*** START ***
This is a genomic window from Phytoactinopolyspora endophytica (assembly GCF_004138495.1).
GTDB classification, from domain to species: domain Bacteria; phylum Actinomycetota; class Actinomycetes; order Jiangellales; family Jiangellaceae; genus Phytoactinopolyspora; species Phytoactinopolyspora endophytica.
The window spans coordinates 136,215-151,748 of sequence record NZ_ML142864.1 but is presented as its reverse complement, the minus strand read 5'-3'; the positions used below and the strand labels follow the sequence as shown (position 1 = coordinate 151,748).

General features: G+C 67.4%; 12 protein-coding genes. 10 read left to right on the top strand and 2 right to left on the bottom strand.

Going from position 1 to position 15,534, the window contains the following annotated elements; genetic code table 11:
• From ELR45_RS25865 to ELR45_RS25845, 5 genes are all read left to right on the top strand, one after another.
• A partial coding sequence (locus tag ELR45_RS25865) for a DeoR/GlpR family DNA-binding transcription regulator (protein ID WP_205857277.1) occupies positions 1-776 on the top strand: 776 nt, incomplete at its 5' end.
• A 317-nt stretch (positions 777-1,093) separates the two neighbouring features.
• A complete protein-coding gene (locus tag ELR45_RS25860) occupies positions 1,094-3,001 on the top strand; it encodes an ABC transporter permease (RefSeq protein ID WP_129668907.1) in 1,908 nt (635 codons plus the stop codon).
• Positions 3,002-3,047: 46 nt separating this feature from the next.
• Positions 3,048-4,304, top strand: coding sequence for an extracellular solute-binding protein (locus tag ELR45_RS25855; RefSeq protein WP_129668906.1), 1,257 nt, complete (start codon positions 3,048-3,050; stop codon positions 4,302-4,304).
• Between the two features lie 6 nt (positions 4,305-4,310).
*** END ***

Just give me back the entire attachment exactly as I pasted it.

This is a genomic window from Phytoactinopolyspora endophytica (assembly GCF_004138495.1).
GTDB classification, from domain to species: domain Bacteria; phylum Actinomycetota; class Actinomycetes; order Jiangellales; family Jiangellaceae; genus Phytoactinopolyspora; species Phytoactinopolyspora endophytica.
The window spans coordinates 136,215-151,748 of sequence record NZ_ML142864.1 but is presented as its reverse complement, the minus strand read 5'-3'; the positions used below and the strand labels follow the sequence as shown (position 1 = coordinate 151,748).

General features: G+C 67.4%; 12 protein-coding genes. 10 read left to right on the top strand and 2 right to left on the bottom strand.

Going from position 1 to position 15,534, the window contains the following annotated elements; genetic code table 11:
• From ELR45_RS25865 to ELR45_RS25845, 5 genes are all read left to right on the top strand, one after another.
• A partial coding sequence (locus tag ELR45_RS25865) for a DeoR/GlpR family DNA-binding transcription regulator (protein ID WP_205857277.1) occupies positions 1-776 on the top strand: 776 nt, incomplete at its 5' end.
• A 317-nt stretch (positions 777-1,093) separates the two neighbouring features.
• A complete protein-coding gene (locus tag ELR45_RS25860) occupies positions 1,094-3,001 on the top strand; it encodes an ABC transporter permease (RefSeq protein ID WP_129668907.1) in 1,908 nt (635 codons plus the stop codon).
• Positions 3,002-3,047: 46 nt separating this feature from the next.
• Positions 3,048-4,304, top strand: coding sequence for an extracellular solute-binding protein (locus tag ELR45_RS25855; RefSeq protein WP_129668906.1), 1,257 nt, complete (start codon positions 3,048-3,050; stop codon positions 4,302-4,304).
• Between the two features lie 6 nt (positions 4,305-4,310).